As fertility costs continue to rise, so too does the need to maximize efficiency of inputs. Carefully managing inputs becomes a topic of concern when costs are high. However, maximizing the return inputs provide should always be a focus of your cropping program. This not only helps manage expenses when costs are high but will also help maximize returns when costs are lower.
Our agronomists work with a variety of farms to help them identify the steps they can take to increase the efficiency of their inputs and maximize their yield potential. Steps for improvement will look different depending on the farm’s baseline practices, but almost all improvement involves collecting more data to fine-tune variable management. Some of our agronomists have shared the ways they work with farms to ensure they are getting the most out of their inputs and not spending more on fertility than is necessary or practical.
1. Know what you’re working with
Knowing what is already present in your soil and what it is lacking is the foundation of your cropping program. How current are your soil samples? If you haven’t had your fields sampled within the last 3 years, this is a good place to start. How intense is your soil sampling? Grid or high-density soil samples allow you to determine where in the field specific nutrients are actually needed. If you’re already pulling grid samples, try reducing the size of your sampling grids to fine-tune your soil needs even further.
In addition to soil testing, it’s also important to identify what homegrown fertility inputs you have available. Manure and compost testing will allow you to maximize the valuable resources you have already produced before you invest in other inorganic inputs like potash or nitrogen. Taking the time to look at an analysis of soil, manure, and compost can help you identify the lowest hanging fruit when it comes to your fertility needs.
2. Put your nutrients where they’re needed
If your fields have been grid sampled, you should know which parts of which fields need which nutrients. Whenever possible, use variable rate (VR) applications to apply fertilizer and manure. This puts inputs only where they are needed and avoids waste. Additionally, consider banding nutrients whenever possible. This precise application places nutrients where plants can easily access them and allows you to apply nutrients at lower rates.
3. Apply additional nutrients where and when they’re needed
Applying additional nutrients throughout the growing season can be an important aspect of maximizing yield. In-season testing such as plant tissue testing or PSNTs (Pre-Side-dress Nitrogen Soil Tests) help to identify where and when nutrients are needed. Using data layers and NDVI imagery from drones or satellites can also help to identify which parts of a field are in need of additional nutrients based on growth stage.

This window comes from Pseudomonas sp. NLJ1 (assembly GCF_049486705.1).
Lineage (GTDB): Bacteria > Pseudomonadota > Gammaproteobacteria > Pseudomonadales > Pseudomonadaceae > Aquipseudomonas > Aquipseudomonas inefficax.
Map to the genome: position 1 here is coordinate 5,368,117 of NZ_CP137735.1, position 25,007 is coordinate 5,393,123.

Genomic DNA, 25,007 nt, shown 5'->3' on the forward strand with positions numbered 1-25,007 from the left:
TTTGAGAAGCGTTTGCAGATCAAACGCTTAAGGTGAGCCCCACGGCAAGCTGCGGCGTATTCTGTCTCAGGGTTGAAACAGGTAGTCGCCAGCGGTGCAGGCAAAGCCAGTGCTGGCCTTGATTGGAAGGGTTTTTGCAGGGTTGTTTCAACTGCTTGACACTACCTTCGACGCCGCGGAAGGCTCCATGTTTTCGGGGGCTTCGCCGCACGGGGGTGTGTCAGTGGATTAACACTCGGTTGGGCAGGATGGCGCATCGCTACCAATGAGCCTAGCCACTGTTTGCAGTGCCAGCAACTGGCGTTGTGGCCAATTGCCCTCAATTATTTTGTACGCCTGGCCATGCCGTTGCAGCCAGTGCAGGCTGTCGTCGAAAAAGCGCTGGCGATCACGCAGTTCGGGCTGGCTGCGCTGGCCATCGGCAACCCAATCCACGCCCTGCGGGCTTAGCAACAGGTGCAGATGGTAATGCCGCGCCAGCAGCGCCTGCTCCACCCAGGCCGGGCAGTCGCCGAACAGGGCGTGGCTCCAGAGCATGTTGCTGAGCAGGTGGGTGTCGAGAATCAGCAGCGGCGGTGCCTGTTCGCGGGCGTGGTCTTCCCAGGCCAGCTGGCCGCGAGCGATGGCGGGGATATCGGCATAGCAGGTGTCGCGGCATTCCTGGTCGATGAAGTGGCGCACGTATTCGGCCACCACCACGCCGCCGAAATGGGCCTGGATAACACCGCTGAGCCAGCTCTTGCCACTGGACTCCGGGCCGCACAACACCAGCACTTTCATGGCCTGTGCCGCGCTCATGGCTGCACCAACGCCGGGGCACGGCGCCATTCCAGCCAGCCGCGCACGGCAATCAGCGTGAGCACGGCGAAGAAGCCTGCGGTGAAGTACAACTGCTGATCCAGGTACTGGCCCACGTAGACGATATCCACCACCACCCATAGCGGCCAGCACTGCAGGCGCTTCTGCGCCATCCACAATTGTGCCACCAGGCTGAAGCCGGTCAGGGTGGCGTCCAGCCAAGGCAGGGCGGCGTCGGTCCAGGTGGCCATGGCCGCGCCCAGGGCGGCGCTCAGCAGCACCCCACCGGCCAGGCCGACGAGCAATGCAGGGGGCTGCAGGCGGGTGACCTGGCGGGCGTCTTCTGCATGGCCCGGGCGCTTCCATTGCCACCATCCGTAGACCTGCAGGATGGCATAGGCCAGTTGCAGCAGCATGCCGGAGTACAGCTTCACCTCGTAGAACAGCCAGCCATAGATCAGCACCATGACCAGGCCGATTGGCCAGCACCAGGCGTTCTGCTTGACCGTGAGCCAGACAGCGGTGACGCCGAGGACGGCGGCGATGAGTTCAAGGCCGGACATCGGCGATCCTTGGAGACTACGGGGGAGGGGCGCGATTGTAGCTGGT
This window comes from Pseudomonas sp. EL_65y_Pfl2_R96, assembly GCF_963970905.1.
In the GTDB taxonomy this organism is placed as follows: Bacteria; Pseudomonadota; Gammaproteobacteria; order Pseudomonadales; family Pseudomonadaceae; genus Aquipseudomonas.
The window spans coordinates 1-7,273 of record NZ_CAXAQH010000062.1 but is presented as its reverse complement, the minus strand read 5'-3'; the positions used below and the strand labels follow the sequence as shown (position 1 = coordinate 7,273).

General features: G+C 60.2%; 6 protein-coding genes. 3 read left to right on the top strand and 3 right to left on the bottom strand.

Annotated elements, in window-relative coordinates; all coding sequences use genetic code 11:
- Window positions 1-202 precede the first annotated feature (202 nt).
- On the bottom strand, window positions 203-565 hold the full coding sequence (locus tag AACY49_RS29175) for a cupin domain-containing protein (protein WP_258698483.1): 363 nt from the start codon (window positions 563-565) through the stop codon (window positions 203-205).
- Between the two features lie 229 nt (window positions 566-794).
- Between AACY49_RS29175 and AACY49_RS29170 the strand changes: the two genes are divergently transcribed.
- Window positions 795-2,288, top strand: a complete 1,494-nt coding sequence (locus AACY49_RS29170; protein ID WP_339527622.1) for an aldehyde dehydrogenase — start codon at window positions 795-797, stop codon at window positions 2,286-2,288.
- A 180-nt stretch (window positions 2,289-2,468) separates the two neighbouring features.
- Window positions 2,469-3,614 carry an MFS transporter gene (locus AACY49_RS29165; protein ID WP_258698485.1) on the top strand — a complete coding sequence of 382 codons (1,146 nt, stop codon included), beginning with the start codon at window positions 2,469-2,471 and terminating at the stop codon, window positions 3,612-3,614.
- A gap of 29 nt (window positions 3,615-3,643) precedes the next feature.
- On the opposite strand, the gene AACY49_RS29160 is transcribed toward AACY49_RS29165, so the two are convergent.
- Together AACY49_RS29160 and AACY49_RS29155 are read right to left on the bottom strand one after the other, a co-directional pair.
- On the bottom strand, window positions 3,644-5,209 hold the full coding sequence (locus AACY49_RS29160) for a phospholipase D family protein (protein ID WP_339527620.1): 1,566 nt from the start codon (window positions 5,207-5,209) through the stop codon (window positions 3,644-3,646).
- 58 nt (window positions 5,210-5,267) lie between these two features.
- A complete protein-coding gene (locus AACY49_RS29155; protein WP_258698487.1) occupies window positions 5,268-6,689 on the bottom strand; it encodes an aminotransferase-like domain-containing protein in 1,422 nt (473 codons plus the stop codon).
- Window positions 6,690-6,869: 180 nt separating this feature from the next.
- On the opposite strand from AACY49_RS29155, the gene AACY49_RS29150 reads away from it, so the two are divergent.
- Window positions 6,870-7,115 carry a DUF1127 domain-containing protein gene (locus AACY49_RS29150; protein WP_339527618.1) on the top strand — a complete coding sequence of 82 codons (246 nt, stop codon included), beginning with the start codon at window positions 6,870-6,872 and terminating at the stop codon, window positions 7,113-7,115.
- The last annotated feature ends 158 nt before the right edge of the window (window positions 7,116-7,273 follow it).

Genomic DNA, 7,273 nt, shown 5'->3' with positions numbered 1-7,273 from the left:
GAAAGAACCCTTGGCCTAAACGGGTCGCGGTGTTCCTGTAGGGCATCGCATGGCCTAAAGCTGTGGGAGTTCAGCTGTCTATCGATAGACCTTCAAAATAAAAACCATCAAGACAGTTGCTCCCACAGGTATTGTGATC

4. Be honest about potential
Yield data from previous years is extremely valuable in helping you determine the honest potential of each of your fields. Not all fields are created equal and some fields will never perform as well as others, regardless of the inputs you apply. Historical yield data can help you identify fields with compacted soil, poor drainage, or other factors that are leading to under performance.
While there are certainly ways to manage those issues, spending large amounts on fertilizer in those fields won’t be fruitful until they’ve been addressed. You wouldn’t breed a low-performing cow to a top-producing bull. You might consider breeding her to a beef bull and save your best semen for your top producers. Just as you would in the barn, place your inputs where they will be used most efficiently to maximize potential.
5. Experiment with something new
As the cost of fertilizer rises, alternative options that once were more expensive are now of a similar, or in some cases lower cost. Biological fertilizers containing bacterial cultures and nutrient solutions may be an option worth trying. You may even consider investing in tools or equipment to help place the nutrients you are using more efficiently. Replicating trials is the best way to measure the return of any new product or technology.
Every farm has an opportunity to improve the way they handle nutrients. Some of these options require more investment and technology than others. However, any farm can work towards increasing the amount of data they collect and improving their record management. Good data and records help identify your largest opportunities for growth and areas for cost management. If you’re interested in making changes to your fertility program this year, schedule an appointment with one of our agronomists by emailing [email protected].